Molluscs have soft bodies that consist of three basic parts: a foot, a visceral mass and a mantle. Many species also have a protective shell made of chitin, proteins and calcium carbonate. Since molluscs are so varied in form, it is difficult to use a single representative species to make many generalizations about the group's common anatomical structures. Instead, textbooks often describe a hypothetical "mollusc" that exhibits the features common to many species.
This hypothetical mollusc has a mantle, shell, foot and visceral mass. The mantle is a layer of tissue that covers the visceral mass and in many molluscs it contains glands which secrete a hard shell.
The foot is muscular structure located on the underside of the body. The mollusc secretes mucus from the bottom of its foot which lubricates the underlying surface. This helps the mollusc move, a task accomplished by repeated contraction and stretching of the foot muscle.
The visceral mass, located above the foot and below the mantle, contains the digestive system, the heart, and other internal organs. The circulatory system is open and most species use a single pair of gills to breathe, although some species have one gill while the pulmonates (terrestrial slugs and snails) have rudimentary lungs.
Molluscs transport oxygen throughout their body using a different molecule than vertebrates. Molluscs use haemocyanin, a copper-based molecule while vertebrates use haemoglobin, an iron-based molecule. Since haemocyanin is less efficient at transporting oxygen than haemoglobin is, molluscs tire more easily than vertebrates do. That's why molluscs are more apt to move in quick bursts but cannot sustain their action for long periods of time. The simple fact that molluscs use haemocyanin instead of haemoglobin to transport oxygen throughout their body may have prevented them from dominating marine environments the way modern vertebrates do.
The majority of marine molluscs begin their life as ciliated, free-swimming larvae that later develop into adult form. Freshwater and terrestrial snails develop within the egg and emerge as tiny but fully-formed versions of the adult form. Molluscs are most diverse in marine habitats but also inhabit freshwater and terrestrial habitats.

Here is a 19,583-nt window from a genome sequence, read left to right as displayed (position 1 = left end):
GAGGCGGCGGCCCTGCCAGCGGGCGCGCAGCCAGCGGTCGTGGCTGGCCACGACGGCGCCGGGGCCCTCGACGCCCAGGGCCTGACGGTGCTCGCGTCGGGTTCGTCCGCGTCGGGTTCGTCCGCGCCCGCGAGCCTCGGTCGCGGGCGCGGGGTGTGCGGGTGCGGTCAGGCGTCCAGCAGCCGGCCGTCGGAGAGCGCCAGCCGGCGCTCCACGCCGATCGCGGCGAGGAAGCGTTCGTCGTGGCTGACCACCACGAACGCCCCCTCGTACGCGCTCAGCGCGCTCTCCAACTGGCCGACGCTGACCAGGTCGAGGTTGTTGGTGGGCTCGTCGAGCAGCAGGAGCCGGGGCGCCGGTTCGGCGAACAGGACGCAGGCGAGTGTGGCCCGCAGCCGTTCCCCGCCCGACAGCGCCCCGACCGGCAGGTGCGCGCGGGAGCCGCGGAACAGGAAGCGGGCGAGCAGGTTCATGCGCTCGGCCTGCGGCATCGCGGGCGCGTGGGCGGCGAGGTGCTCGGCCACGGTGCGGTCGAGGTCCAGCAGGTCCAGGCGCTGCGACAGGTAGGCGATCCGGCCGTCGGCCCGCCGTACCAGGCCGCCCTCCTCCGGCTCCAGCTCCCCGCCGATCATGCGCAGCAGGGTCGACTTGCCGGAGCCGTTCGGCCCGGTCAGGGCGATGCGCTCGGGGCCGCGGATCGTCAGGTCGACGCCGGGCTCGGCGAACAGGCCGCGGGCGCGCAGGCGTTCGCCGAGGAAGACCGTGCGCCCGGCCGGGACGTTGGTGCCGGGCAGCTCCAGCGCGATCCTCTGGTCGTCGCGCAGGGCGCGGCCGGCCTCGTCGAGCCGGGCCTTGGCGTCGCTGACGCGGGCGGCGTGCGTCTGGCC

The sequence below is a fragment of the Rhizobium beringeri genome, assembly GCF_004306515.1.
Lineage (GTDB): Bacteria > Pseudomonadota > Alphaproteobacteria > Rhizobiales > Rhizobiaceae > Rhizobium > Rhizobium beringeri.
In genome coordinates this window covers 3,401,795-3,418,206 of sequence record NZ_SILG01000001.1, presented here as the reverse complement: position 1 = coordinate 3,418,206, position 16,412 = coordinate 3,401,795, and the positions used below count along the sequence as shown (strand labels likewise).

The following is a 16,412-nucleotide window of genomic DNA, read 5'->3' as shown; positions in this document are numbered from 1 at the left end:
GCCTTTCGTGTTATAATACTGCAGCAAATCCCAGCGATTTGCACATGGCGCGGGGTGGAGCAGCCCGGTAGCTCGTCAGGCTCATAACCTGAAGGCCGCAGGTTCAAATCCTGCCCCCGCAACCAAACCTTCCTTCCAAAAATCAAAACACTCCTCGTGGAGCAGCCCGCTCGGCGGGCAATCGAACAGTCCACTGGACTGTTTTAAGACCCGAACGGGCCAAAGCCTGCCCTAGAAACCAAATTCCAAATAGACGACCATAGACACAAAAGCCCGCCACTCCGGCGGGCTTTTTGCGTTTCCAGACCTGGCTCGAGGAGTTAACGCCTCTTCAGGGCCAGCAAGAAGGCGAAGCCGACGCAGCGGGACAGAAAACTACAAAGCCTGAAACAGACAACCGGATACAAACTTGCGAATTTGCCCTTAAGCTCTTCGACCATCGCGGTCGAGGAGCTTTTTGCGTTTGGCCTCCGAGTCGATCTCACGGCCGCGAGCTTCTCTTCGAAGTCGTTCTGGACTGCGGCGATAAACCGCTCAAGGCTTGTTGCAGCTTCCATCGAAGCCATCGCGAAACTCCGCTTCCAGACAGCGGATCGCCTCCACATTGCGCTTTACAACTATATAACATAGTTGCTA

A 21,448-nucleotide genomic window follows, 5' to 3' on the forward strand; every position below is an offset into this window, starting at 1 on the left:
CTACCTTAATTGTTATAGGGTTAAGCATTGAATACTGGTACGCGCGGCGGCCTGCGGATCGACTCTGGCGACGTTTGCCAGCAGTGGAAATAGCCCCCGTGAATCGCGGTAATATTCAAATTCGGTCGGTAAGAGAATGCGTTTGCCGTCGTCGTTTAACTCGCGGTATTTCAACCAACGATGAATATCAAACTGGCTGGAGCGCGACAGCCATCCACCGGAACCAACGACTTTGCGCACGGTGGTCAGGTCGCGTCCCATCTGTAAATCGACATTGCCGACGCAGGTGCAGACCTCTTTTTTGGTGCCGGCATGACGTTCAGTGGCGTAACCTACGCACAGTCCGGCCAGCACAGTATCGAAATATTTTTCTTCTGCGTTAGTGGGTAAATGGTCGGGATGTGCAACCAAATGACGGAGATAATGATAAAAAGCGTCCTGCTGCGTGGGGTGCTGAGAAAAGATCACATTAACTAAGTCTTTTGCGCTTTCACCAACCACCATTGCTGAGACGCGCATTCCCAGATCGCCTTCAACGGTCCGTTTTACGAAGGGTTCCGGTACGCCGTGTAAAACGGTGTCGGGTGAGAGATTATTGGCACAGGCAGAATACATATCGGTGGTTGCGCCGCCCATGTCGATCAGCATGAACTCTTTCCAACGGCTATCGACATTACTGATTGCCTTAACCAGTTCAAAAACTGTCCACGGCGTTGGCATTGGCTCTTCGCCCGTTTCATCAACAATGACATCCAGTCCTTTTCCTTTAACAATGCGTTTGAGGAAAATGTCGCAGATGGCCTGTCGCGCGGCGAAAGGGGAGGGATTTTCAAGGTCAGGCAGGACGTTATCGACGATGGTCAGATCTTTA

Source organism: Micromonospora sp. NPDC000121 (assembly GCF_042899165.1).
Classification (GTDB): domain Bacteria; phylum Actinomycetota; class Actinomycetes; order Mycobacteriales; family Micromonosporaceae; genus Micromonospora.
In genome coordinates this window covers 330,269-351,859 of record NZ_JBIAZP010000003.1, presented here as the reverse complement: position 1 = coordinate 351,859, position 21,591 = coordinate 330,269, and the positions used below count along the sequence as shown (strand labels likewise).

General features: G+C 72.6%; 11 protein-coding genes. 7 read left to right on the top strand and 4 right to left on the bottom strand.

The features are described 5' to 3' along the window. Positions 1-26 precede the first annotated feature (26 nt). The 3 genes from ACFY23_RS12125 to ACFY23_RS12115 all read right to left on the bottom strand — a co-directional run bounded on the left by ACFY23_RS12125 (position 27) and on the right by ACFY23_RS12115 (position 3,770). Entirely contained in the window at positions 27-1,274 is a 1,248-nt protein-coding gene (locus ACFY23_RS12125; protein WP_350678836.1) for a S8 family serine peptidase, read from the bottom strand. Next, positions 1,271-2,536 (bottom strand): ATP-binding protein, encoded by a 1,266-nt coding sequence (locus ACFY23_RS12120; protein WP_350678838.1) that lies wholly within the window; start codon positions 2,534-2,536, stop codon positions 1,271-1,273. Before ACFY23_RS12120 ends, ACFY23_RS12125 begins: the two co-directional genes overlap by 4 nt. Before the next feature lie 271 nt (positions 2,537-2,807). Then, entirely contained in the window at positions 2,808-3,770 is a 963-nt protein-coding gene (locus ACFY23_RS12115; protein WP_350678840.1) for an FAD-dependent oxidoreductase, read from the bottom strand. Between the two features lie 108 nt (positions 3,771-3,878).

The caudofoveates and the solanogastrates (often considered together as the aplacophorans) are worm-like molluscs that lack a shell and are covered with tiny calcareous spicules. There are about 70 species of caudofoveates and 250 species of solanogastrates alive today.
Polyplacophorans, more commonly known as chitins, resemble flat slugs that have a series of calcareous plates covering the upper surface of their body. Most polyplacophorns inhabit intertidal zones where they adhere to rocky surfaces to graze. There are about 600 species of polyplacophorans alive today.
Monoplacophorans were thought to have been extinct until 1952 when zoologists discovered 11 living species. Monoplacophorans live in the deep-sea and are somewhat limpet-like in appearance, though they have a number of unique physical attributes that set them apart from all other molluscs, such as six (or seven) pairs of kidneys.
Scaphopods, also known as tusk shells, have a long cylindrical shell that narrows towards the tip and is open at both ends. Their head is located towards the broader end of the shell and they have numerous tentacles which protrude from the shell opening. There are about 350 species of scaphopods.
Bivalves are among the more diverse groups of molluscs with 9200 species alive today. Bivalves are notable for their two, mirror-image shell halves (also called valves). Bivalves include clams, oysters, mussels and scallops. They inhabit marine and freshwater habitats.
Gastropods are the most diverse of the mollusc groups. There are between 60,000 and 80,000 species of gastropods alive today. Gastropods include limpets, top shells, periwinkles, sundial shells, sea hares, nudibranchs, snails and slugs.
Cephalopods include squids, octopuses and natiluses. There are about 650 species of cephalopods alive today.